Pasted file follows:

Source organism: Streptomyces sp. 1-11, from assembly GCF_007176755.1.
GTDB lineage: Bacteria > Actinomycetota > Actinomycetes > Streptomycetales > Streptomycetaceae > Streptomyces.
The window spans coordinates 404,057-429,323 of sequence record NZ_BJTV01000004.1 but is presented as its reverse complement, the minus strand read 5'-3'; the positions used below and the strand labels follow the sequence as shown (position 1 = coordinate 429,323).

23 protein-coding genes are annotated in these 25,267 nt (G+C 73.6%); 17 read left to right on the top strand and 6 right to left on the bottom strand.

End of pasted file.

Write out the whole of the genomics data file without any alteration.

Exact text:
Source organism: Streptomyces sp. 1-11, from assembly GCF_007176755.1.
GTDB lineage: Bacteria > Actinomycetota > Actinomycetes > Streptomycetales > Streptomycetaceae > Streptomyces.
The window spans coordinates 404,057-429,323 of sequence record NZ_BJTV01000004.1 but is presented as its reverse complement, the minus strand read 5'-3'; the positions used below and the strand labels follow the sequence as shown (position 1 = coordinate 429,323).

23 protein-coding genes are annotated in these 25,267 nt (G+C 73.6%); 17 read left to right on the top strand and 6 right to left on the bottom strand.